The Anglican Communion worries too much about the feelings of its traditional members who reject marriage equality and too little about mistreatment of LGBTI Christians, says journalist Jim Naughton, who specializes in coverage of the United States-based Episcopal Church.
The occasion for his commentary was the April 8-19 meeting in Zambia of various Anglican Communion member churches — all of them originally descended from the Church of England — that includes representatives of the gay-friendly Episcopal Church as well as many representatives of more traditional (and some quite homophobic) Anglican churches. These are excerpts from his commentary:
Even Our Compassion Has Been Colonized
… This morning [April 11], Bishop Josiah Fearon, secretary general of the Anglican Communion, gave this address to the 16th meeting of the Anglican Consultative Council now gathered in Lusaka, Zambia. Among the first topics he addressed was the provisions the Episcopal Church is making for leaders who do not agree with the broader church’s decision to celebrate same-sex marriages. Bishop Fearon meant to praise us, it seems, and to demonstrate to the wider communion that Episcopalians are capable of working together despite deep theological differences. But his speech revealed how deeply suspicious the communion remains of lesbian, gay, bisexual and transgender Anglicans, and how eager it is to treat as victims those who have lost nothing more than the capacity they once had to oppress.
For more than a decade, the Anglican Communion has labored to placate the consciences of theologically conservative North American bishops, men who make a comfortable living on their way to generous pensions. …
Compare this treatment to that of Anglicans in other provinces whose liberty and livelihoods are in daily jeopardy because they are lesbian, gay, bisexual or transgender, or are supportive of LGBT people. You won’t find a word about LGBT Anglicans who live at risk and whose churches will not help them in Bishop Fearon’s speech—indeed, he dismissed young African Anglican protestors who assembled outside Canterbury Cathedral in January as mere children who had lived too long away from home to be taken seriously. So permit me a paragraph to tell you about the ones I know.
I have an Anglican friend in Kenya who aspires to study for the priesthood. She sent me photographs on Facebook recently of the jail cell in which she was being held overnight for the crime of sitting at a table in a bar with other women. It was her second arrest for the same offense.
I have another Anglican friend in an African country I won’t name who can’t find work, despite being a brilliant teacher and writer, because he advocates greater tolerance for LGBT people whom his government disdains. He and his family live perpetually on the edge of economic disaster.
And I have a third friend, a priest in yet another African country, who had his stipend cut for speaking on behalf of LGBT people and was thus not able to afford his children’s school fees and could not buy fertilizer for the garden plot on which he and his family were partially dependent for food.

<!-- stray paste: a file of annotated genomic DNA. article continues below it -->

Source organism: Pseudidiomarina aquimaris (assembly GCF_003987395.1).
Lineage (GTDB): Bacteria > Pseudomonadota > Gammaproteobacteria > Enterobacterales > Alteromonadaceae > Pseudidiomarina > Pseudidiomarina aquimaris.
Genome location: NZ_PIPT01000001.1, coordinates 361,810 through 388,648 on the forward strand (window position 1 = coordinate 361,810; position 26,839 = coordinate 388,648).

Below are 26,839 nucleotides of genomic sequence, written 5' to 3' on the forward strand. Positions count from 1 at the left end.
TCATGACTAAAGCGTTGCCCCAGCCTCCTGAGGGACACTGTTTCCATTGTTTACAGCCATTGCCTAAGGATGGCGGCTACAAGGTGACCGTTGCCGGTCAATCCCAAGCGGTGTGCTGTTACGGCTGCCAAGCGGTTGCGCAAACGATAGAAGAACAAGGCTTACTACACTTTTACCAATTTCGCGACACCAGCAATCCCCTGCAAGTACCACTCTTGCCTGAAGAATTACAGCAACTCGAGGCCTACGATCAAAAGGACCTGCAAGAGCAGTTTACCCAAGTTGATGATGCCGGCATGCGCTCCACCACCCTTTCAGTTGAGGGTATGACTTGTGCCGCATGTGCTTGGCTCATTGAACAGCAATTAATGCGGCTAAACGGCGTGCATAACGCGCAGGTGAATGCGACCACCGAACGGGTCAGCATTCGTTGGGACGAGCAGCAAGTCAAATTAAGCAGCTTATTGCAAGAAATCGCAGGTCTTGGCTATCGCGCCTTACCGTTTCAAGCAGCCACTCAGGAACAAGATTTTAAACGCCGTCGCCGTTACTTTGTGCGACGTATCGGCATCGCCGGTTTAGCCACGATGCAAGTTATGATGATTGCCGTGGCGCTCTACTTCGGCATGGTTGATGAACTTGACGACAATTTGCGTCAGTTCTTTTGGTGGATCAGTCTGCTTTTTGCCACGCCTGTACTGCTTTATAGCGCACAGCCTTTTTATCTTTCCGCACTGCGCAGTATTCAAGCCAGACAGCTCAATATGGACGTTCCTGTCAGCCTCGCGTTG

When I think about people who most need the spiritual and material support a worldwide body of Christians such as the Anglican Communion can offer, when I meditate on people who need protection, who need to be reassured that they are not alone, I don’t immediately focus on highly educated, economically secure men with significant ecclesiastical power. Yet the communion continues to lavish attention on this group, …
When we speak of LGBT issues in the Anglican context, there are two kinds of people: Those who are in danger for losing their lives, liberties and livelihoods, and those who are not. And I vacillate between rage and despair over the fact that this latter group remains at the center of our conversation, while the former remains on the margins.
Somehow, the Anglican Communion has argued itself to a place in which theologically conservative westerners are perched at the top of the list of people whose needs must be met, while those who suffer real consequences for attempting to live out their beliefs can be safely belittled or ignored. We have taken the values of the gospel and stood them on their heads.
For more information, read the full commentary, “Even Our Compassion Has Been Colonized,” in House of Deputies News.
- Dissent weakens anti-gay coalition in Anglican Communion (April 8, 2016, 76crimes.com)
- Episcopal Church is in — not out — at Anglican gathering (March 2016, 76crimes.com)
- Plea to Ugandan archbishop: Love your LGBT neighbor (Feb. 29, 2016, 76crimes.com)
- Archbishop of Canterbury to LGBTI community: Sorry! (Jan. 15, 2016, 76crimes.com)
- African Anglicans: English protest vs. Ugandan rallies (Jan. 19, 2016, 76crimes.com)
- Justin Welby says sorry to LGBTI community for hurt and pain caused by Anglican church (Jan. 15, 2016, The Guardian)
- Canterbury rally to Anglican leaders: Listen to LGBTI people (Jan. 14, 2016, 76crimes.com)
- Anglicans discipline Episcopalians over same-sex marriage (Jan. 14, 2016, 76crimes.com)
- Stonewall CEO: A split in the Anglican Church could be dangerous for LGBT people – religious or not (Jan. 12, 2016, The Telegraph)
- Barbaric’ Anglican schism would not threaten LGBTI progress (Jan. 10, 2016, 76crimes.com)
- Anglicans’ LGBTI schism: Archbishop’s realism or bad idea? (September 2015, 76crimes.com)
- Church of England to blame for anti-gay Nigeria, Uganda? (September 2015, 76crimes.com)
- Petition to archbishops: End anti-gay purge in Kenya (September 2015, 76crimes.com)
- U.S. church plans support for LGBT-friendly Africans (June 2015, 76crimes.com)
- Anti-gay Anglicans blast archbishop for friendly chats in U.S. (January 2015, 76crimes.com)
- Eject anti-gay Anglicans or keep a poisoner at dinner? (March 2014, 76crimes.com)